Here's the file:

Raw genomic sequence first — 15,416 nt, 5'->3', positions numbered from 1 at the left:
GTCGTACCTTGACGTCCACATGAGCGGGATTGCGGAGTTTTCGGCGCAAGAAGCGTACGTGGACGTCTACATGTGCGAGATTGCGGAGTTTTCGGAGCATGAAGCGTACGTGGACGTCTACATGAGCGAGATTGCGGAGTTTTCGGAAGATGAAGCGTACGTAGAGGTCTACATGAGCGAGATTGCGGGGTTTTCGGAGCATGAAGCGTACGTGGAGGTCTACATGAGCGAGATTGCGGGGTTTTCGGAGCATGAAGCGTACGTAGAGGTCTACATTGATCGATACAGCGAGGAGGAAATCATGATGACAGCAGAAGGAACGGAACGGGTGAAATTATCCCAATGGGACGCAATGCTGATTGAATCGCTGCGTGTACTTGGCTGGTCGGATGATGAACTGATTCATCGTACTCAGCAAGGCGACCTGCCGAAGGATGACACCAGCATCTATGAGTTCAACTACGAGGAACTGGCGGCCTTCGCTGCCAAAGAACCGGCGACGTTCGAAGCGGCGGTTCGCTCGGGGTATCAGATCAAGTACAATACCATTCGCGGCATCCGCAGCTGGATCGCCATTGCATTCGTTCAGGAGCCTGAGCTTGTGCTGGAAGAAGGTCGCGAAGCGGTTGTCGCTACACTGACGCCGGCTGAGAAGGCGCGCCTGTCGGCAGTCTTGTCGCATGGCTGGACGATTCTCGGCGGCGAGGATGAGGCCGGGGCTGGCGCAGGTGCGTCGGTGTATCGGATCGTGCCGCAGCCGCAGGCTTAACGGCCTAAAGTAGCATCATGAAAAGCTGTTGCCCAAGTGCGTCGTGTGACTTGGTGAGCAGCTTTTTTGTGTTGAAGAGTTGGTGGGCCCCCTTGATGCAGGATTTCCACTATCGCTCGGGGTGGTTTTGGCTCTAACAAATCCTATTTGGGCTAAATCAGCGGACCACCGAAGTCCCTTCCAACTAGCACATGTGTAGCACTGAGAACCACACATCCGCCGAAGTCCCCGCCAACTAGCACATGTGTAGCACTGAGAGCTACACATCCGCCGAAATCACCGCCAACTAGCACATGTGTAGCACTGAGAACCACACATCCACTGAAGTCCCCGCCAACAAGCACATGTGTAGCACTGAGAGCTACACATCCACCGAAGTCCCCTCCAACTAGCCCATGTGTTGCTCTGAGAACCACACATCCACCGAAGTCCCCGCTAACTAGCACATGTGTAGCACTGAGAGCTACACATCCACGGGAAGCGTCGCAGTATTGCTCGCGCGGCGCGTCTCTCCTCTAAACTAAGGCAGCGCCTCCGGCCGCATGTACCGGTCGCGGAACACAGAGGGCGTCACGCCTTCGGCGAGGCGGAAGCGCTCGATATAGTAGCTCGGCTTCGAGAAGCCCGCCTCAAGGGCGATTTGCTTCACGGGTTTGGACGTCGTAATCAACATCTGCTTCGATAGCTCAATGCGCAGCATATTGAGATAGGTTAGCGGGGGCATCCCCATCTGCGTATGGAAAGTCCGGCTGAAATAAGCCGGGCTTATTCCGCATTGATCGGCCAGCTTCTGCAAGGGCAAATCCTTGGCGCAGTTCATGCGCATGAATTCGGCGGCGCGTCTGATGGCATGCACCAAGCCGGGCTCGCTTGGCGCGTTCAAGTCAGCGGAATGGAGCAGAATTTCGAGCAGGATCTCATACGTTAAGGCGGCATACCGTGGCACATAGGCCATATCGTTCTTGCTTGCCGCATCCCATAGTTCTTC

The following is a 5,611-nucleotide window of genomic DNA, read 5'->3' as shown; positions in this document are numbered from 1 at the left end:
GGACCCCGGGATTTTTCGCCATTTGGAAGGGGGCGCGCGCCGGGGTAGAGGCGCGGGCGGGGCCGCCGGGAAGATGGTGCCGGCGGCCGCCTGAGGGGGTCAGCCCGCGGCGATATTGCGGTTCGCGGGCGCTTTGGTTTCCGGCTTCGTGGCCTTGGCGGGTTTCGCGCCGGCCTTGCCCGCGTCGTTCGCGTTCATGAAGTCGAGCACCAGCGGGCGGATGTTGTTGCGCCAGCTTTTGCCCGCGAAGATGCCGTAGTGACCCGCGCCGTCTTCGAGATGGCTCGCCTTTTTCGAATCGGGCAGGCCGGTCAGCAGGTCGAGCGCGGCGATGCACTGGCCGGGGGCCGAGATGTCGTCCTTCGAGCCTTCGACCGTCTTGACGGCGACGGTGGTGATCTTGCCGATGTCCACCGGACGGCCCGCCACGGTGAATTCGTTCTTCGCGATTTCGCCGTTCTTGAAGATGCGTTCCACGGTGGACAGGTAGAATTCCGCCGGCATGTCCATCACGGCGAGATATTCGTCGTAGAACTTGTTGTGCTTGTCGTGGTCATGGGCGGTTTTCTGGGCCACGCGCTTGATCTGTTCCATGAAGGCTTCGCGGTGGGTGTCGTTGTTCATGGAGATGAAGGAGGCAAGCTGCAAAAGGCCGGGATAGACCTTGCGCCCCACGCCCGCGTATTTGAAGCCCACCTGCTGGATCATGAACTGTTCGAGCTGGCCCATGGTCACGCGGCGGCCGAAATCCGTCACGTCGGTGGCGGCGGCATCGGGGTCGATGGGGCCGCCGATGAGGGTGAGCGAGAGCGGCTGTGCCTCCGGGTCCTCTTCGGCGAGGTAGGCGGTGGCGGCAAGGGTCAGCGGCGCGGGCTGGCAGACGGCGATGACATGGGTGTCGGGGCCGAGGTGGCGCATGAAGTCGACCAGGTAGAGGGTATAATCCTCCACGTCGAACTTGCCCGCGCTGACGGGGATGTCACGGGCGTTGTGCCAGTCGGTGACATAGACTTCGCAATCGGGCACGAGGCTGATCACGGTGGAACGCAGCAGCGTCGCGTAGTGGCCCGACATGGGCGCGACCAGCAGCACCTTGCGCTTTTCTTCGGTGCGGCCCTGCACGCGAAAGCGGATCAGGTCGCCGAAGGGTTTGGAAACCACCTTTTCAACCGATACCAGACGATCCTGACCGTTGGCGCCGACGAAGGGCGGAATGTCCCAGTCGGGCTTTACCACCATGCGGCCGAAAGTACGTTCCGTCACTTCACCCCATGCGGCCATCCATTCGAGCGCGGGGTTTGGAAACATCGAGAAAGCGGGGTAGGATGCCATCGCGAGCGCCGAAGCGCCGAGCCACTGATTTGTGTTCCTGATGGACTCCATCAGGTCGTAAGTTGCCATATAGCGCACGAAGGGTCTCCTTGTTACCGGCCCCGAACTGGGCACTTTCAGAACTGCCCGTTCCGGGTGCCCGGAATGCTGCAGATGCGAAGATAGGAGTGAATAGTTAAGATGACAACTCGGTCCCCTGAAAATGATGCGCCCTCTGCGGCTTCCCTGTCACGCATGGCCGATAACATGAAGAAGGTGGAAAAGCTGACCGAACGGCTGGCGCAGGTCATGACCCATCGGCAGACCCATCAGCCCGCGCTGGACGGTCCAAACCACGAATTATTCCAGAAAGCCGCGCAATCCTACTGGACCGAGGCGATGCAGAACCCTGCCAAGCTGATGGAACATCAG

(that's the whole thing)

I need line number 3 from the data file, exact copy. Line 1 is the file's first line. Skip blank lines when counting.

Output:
The following is a 5,611-nucleotide window of genomic DNA, read 5'->3' as shown; positions in this document are numbered from 1 at the left end: